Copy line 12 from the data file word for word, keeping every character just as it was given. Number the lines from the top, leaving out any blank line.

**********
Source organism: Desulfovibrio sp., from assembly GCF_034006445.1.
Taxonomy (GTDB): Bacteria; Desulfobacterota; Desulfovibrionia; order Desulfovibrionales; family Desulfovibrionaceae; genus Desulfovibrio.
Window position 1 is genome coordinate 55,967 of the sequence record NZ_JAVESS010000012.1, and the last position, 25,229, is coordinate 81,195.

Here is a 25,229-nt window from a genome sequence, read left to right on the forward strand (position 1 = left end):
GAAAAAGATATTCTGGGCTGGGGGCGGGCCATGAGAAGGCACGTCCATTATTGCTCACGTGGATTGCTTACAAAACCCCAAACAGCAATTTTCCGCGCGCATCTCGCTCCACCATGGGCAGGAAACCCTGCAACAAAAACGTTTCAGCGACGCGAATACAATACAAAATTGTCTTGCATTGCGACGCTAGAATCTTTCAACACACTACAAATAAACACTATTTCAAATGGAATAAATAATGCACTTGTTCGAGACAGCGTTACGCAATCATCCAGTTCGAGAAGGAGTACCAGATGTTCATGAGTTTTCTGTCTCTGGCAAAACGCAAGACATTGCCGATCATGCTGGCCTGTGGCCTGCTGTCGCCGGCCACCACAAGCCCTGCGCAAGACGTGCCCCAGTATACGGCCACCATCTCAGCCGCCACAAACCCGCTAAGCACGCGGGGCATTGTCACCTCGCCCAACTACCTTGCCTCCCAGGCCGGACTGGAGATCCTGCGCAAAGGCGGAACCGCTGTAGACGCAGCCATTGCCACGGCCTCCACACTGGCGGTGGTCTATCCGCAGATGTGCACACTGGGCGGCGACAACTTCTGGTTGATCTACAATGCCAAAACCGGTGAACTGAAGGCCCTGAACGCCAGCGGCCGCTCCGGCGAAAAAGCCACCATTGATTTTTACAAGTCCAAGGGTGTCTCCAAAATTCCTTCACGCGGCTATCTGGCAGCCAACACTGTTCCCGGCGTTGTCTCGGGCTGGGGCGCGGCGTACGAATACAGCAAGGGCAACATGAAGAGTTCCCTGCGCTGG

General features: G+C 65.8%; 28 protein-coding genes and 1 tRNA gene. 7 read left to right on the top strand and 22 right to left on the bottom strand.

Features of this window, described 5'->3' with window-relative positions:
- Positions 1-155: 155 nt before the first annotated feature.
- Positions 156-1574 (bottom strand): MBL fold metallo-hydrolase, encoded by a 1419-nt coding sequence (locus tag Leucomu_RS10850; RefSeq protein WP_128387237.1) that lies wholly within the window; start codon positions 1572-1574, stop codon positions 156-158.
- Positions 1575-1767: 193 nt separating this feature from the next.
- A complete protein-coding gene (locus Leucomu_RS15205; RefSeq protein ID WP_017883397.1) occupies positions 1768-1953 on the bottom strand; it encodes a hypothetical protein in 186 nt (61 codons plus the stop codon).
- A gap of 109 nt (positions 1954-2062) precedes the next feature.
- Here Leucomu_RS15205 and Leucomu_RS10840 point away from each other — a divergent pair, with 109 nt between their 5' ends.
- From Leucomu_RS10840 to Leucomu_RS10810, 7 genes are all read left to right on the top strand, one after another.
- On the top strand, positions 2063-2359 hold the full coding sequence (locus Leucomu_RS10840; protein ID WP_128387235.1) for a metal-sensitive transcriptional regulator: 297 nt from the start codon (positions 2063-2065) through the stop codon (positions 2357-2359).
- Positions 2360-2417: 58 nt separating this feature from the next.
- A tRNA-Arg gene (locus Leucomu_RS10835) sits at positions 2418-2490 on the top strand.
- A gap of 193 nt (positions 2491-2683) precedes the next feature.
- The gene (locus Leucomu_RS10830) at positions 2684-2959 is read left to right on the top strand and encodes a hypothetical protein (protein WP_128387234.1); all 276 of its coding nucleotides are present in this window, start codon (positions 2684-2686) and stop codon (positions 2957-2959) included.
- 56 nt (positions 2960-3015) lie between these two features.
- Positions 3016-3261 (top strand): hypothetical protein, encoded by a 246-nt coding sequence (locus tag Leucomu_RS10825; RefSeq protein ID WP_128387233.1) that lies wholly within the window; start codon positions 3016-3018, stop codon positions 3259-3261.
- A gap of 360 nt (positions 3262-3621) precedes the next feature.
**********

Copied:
- A gap of 109 nt (positions 1954-2062) precedes the next feature.